Supreme Court sends ‘contraceptive mandate’ cases back to lower courts – USA TODAY
WASHINGTON â The Supreme Court decided not to decide Monday whether religious objectors must play a role in offering contraceptive coverage toÂ their employees, instead sending seven cases back to federal appeals courts in search of an elusive compromise.
The unanimous ruling appeared to be another example of the eight-member court’s inability to settle cases in the wake ofÂ Justice Antonin Scalia’s death and the impasse between President Obama and Senate Republicans over his replacement. It left both religious challengers and women’s rights groups warily predicting victory.
By sending a series of disputes over the Affordable Care Act’s so-called ‘contraceptive mandate’ back to lower courts, the justices all but assured that the issue will not get resolved before a new president is elected, which in turn could portend even greater changes for Obamacare.
âI wonât speculate as to why they punted, but my suspicion is that if we had nine Supreme Court justices instead of eight, there might have been a Â different outcome,” Obama told the web site BuzzFeed in a live-streamed interview.
Already this year, the high court has deadlockedÂ 4-4 in three cases, including a major labor rights case, and has greatly reduced the number of new cases it is accepting for next term. On Monday, it also sent a major class action case back to a federal appeals court for further action.
In the contraceptives case, the justices clearly are hoping to find a way to honor the objections of religious non-profit groups, such as charities and hospitals, while still guaranteeing free birth control to their employees. But even with an extra round of court papers, no such compromise has emerged.
“The court expresses no view on the merits of the cases,” the opinion, which Chief Justice John Roberts read from the bench,Â stated. “In particular, the court does notÂ decide whether petitioners’ religious exercise has been substantially burdened, whether the government has a compelling interest, or whether the current regulations are the least restrictive means of serving that interest.”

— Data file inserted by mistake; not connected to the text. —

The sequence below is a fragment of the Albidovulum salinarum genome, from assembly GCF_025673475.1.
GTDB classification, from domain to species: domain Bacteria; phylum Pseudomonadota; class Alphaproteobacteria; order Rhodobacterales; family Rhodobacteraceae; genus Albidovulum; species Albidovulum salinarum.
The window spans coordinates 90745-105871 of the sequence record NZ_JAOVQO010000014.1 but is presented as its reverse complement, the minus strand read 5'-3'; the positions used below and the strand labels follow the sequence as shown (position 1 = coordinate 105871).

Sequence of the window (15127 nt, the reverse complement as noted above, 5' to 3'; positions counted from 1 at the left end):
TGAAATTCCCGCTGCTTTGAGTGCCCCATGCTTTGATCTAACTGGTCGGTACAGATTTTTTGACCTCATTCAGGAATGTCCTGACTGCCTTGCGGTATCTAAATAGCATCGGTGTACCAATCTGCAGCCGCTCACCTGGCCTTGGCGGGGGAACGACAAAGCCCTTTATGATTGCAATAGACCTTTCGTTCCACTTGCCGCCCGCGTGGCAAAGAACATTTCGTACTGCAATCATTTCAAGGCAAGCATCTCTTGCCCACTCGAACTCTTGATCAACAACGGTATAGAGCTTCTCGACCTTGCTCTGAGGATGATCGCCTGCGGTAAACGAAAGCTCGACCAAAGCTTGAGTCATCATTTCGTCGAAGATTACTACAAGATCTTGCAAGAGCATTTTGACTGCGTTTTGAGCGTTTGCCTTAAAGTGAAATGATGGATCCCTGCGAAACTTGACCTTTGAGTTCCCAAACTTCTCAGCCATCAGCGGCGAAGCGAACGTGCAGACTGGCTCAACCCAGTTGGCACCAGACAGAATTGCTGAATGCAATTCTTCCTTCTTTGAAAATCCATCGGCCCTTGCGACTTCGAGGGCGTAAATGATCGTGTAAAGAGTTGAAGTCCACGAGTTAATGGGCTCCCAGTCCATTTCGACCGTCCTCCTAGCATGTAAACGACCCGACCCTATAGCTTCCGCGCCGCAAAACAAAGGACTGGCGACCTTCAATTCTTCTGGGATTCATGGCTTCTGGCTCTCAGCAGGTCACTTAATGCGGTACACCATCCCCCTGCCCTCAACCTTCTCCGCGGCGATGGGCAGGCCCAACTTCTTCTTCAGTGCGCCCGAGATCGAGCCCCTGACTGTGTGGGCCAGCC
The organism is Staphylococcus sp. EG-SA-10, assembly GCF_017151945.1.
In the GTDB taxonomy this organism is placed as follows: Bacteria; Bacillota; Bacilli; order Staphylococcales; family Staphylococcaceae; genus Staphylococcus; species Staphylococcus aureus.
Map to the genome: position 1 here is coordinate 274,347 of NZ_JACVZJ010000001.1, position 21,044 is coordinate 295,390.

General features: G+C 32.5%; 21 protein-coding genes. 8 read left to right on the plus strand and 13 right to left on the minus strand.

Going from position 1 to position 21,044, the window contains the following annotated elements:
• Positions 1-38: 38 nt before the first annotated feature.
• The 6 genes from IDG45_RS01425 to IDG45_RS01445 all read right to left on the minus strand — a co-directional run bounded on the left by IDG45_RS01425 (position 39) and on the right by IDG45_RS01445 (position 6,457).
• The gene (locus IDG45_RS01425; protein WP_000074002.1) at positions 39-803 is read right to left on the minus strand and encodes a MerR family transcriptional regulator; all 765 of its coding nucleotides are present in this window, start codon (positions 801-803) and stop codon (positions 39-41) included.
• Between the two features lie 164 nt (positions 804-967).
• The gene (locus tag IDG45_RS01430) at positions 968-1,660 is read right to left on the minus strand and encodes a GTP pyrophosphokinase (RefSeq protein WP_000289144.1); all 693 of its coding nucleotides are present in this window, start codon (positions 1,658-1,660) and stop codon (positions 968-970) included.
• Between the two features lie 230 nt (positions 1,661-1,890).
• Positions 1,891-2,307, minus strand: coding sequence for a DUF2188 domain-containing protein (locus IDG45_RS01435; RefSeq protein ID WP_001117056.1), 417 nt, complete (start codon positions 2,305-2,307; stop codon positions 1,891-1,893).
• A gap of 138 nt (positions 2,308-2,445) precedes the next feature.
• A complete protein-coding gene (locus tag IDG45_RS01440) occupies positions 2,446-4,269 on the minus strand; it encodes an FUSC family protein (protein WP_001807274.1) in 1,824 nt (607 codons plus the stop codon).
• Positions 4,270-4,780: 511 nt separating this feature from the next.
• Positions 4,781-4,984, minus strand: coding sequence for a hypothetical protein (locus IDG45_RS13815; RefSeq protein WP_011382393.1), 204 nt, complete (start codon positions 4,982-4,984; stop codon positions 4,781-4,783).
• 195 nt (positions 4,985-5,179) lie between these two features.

Religious non-profits that have fought the Obama administration’s contraceptives rule were pleased, because the justices vacatedÂ all appeals court decisions and absolved objectors from having to pay taxes or penalties in the meantime. Eight of nine appeals courts had sided with the government, not all of which were appealed.
âThis is a game-changer,â said Mark Rienzi, senior counsel at the Becket Fund for Religious Liberty, which represented the Little Sisters of the Poor in one of the lawsuits.Â âThe court has accepted the governmentâs concession that it can get drugs to people without using the Little Sisters. The court has eliminated all of the bad decisions from the lower courts. And the court has forbidden the government from fining the Little Sisters even though they are refusing to bow to the governmentâs will.”
Abortion rights and women’s groups reacted dejectedly, largely because all but one federal appeals court had ruled in their favor. But they noted that in the meantime, the court inferred that women should be able to obtain free contraceptives from the employers’ insurance companies.